Editor's Note: This post was originally published on LinkedIn.
As the old French adage goes, plus ça change, plus c'est la même chose: the more things change, the more they stay the same. But that was before the physical, biological, and digital worlds began merging to give us what I refer to as the “Fusion Revolution,” disrupting whole industries and giving rise to a new mantra—the more things change, the quicker things change.
Take life sciences. When I began working with the industry, clients didn’t have opportunities to leverage digitized data to quicken the drug discovery process. And it would be years before robots could precisely grip test tubes, vials, and petri dishes to help with sensitive lab tests. That was a human’s job!
Dramatic shifts in the how and the where of the future of work recently prompted my 15-year-old to ask, “Mom, are robots going to take my job someday?”
Timely question. Deloitte Global’s latest survey of millennials shows many are asking the same thing. While they recognize the benefits of automation in terms of productivity and economic growth, they also see it providing opportunities for value-added or creative activities, or learning new skills:
At Deloitte, we’ve been welcoming millennials into the firm for about 15 years. Millennials (born in the 80s and 90s) are demanding change. At more than 50 percent of the firm, and with more than a quarter in Deloitte management positions, they’re helping us to think differently about how we engage with our workforce and how we can prepare the next generation for the future of work.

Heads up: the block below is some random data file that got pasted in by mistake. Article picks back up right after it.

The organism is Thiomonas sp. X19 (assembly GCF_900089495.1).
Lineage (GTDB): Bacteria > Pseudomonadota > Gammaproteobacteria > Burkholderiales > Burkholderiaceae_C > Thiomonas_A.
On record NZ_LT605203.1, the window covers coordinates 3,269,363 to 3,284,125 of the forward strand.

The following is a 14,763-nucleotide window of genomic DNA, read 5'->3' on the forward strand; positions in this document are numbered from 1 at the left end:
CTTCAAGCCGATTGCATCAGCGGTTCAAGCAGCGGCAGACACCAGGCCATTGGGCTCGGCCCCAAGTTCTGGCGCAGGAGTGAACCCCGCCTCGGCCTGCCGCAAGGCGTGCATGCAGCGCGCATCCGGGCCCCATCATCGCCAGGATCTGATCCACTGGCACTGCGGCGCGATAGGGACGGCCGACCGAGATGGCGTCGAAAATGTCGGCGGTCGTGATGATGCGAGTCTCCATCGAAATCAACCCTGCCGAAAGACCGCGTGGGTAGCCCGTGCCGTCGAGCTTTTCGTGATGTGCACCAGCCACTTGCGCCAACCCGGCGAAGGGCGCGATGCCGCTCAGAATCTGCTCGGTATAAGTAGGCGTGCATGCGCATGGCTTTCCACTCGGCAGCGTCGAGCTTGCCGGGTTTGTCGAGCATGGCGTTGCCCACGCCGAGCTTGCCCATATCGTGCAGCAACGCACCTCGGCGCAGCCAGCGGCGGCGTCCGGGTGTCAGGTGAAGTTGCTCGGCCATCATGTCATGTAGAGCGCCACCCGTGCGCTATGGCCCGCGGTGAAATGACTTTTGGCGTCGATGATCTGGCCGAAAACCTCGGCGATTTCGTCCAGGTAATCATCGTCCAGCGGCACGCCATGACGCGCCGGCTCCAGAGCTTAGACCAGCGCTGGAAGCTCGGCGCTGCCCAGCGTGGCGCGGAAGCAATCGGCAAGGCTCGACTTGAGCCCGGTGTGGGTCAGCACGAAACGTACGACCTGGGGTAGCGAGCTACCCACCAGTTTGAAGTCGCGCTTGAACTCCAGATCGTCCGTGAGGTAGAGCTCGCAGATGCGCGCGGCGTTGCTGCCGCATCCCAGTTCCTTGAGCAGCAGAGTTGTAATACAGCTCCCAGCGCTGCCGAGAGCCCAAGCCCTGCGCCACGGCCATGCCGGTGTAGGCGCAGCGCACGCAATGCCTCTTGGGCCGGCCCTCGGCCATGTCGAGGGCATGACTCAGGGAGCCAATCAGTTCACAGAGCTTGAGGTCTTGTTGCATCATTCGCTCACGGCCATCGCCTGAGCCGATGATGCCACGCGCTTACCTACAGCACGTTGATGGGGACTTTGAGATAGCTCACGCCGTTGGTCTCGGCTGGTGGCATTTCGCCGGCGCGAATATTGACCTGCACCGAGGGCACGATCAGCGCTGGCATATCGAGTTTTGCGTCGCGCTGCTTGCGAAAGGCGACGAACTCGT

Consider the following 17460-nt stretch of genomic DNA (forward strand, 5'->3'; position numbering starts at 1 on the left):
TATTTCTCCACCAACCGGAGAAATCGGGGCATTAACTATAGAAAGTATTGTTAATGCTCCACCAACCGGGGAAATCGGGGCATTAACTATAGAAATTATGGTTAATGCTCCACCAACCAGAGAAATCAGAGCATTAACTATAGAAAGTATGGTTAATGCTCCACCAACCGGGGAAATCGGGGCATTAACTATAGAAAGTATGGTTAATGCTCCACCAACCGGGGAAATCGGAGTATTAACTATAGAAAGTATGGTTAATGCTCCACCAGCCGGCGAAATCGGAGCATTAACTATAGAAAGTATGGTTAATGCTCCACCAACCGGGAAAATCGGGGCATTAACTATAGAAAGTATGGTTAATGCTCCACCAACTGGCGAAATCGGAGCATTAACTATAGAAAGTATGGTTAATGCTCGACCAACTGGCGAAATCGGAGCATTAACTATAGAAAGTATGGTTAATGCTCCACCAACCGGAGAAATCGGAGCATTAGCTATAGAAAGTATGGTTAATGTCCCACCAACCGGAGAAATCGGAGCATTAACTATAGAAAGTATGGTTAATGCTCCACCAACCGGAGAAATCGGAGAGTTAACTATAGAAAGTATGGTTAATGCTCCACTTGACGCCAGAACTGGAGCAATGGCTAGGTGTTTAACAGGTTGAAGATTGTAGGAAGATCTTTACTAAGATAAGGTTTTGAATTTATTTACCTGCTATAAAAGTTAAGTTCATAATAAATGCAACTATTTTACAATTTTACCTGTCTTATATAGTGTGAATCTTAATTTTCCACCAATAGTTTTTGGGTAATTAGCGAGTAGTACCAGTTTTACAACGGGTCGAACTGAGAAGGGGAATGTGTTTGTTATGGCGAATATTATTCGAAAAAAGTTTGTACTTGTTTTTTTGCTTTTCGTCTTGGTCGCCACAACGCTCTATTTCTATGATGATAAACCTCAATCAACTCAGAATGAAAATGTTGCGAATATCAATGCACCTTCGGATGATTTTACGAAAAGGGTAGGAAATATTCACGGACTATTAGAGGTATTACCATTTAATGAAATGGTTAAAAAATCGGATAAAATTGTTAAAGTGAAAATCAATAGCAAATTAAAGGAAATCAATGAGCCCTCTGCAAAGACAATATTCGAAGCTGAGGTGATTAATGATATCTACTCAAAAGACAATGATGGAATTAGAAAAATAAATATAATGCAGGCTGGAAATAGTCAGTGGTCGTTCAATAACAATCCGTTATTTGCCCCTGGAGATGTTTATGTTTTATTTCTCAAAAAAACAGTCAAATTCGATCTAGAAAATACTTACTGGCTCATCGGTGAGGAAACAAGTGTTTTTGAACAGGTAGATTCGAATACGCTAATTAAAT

People are the growth engines of business, so wise corporate leaders are asking themselves what is most important to the people they are trying to hire and retain. I think the answer is clear—they want to focus on their strengths, feel their organization has a higher purpose beyond profits, and feel that their well-being is top of their employers’ minds.
Looking ahead to 2020, there will be five generations in the workforce. We’re focused on the next wave of employees, “digital natives,” who go beyond millennials to include Generation Z (the “centennials”). Which brings me back to my 15-year-old and his question about robots taking his job.
I told him: “Don’t worry—I’ve never met a machine with courage and empathy.” We’ll still need those in the new economy. To be sure, technology will change what we do. Tasks that are highly manual, routine, and predictable will be automated.
But jobs are made up of many tasks. So the nature of existing jobs will change, and new careers will be created. As MIT economist David Autor has observed, if you had told an American farmer in 1900 that the coming century would bring a 95 percent reduction in farm employment, it’s a safe bet the farmer would not have predicted we would be developing apps instead.
So governments, employees, and employers will likely all need to adapt.
And we should be encouraged that more and more are recognizing this. Research shows that most companies today (77 percent) are planning either to retrain people to use technology, or redesign jobs to better take advantage of human skills.
I believe that the future of work means cooperation between humans and the robots. Making us, in the words of my teen, “co-bots.”
Yes, the more things change …